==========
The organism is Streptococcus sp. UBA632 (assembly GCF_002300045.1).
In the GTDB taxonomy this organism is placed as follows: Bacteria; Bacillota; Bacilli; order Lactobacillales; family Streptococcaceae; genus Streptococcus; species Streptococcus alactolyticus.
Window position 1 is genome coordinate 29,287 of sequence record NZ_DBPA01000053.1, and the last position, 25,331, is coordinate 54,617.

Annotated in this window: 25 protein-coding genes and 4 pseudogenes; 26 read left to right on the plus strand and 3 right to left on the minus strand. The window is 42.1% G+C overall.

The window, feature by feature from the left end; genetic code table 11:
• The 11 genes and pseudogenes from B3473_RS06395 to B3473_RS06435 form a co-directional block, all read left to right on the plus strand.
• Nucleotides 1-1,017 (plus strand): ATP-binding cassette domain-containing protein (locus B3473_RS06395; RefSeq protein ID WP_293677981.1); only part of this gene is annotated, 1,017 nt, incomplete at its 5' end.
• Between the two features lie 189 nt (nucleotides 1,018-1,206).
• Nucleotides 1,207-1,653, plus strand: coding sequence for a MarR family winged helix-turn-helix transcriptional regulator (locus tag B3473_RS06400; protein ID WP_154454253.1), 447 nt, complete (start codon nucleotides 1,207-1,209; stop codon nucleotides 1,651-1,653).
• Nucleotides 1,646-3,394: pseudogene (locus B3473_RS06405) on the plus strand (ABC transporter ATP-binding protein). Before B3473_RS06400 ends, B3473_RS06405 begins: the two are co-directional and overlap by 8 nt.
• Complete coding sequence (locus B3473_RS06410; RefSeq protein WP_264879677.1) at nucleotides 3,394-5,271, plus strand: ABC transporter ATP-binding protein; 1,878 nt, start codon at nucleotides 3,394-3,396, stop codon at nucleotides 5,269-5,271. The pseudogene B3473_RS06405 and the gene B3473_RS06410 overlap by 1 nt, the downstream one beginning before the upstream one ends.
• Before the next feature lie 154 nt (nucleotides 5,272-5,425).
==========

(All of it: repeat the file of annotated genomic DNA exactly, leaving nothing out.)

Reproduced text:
The organism is Streptococcus sp. UBA632 (assembly GCF_002300045.1).
In the GTDB taxonomy this organism is placed as follows: Bacteria; Bacillota; Bacilli; order Lactobacillales; family Streptococcaceae; genus Streptococcus; species Streptococcus alactolyticus.
Window position 1 is genome coordinate 29,287 of sequence record NZ_DBPA01000053.1, and the last position, 25,331, is coordinate 54,617.

Annotated in this window: 25 protein-coding genes and 4 pseudogenes; 26 read left to right on the plus strand and 3 right to left on the minus strand. The window is 42.1% G+C overall.

The window, feature by feature from the left end; genetic code table 11:
• The 11 genes and pseudogenes from B3473_RS06395 to B3473_RS06435 form a co-directional block, all read left to right on the plus strand.
• Nucleotides 1-1,017 (plus strand): ATP-binding cassette domain-containing protein (locus B3473_RS06395; RefSeq protein ID WP_293677981.1); only part of this gene is annotated, 1,017 nt, incomplete at its 5' end.
• Between the two features lie 189 nt (nucleotides 1,018-1,206).
• Nucleotides 1,207-1,653, plus strand: coding sequence for a MarR family winged helix-turn-helix transcriptional regulator (locus tag B3473_RS06400; protein ID WP_154454253.1), 447 nt, complete (start codon nucleotides 1,207-1,209; stop codon nucleotides 1,651-1,653).
• Nucleotides 1,646-3,394: pseudogene (locus B3473_RS06405) on the plus strand (ABC transporter ATP-binding protein). Before B3473_RS06400 ends, B3473_RS06405 begins: the two are co-directional and overlap by 8 nt.
• Complete coding sequence (locus B3473_RS06410; RefSeq protein WP_264879677.1) at nucleotides 3,394-5,271, plus strand: ABC transporter ATP-binding protein; 1,878 nt, start codon at nucleotides 3,394-3,396, stop codon at nucleotides 5,269-5,271. The pseudogene B3473_RS06405 and the gene B3473_RS06410 overlap by 1 nt, the downstream one beginning before the upstream one ends.
• Before the next feature lie 154 nt (nucleotides 5,272-5,425).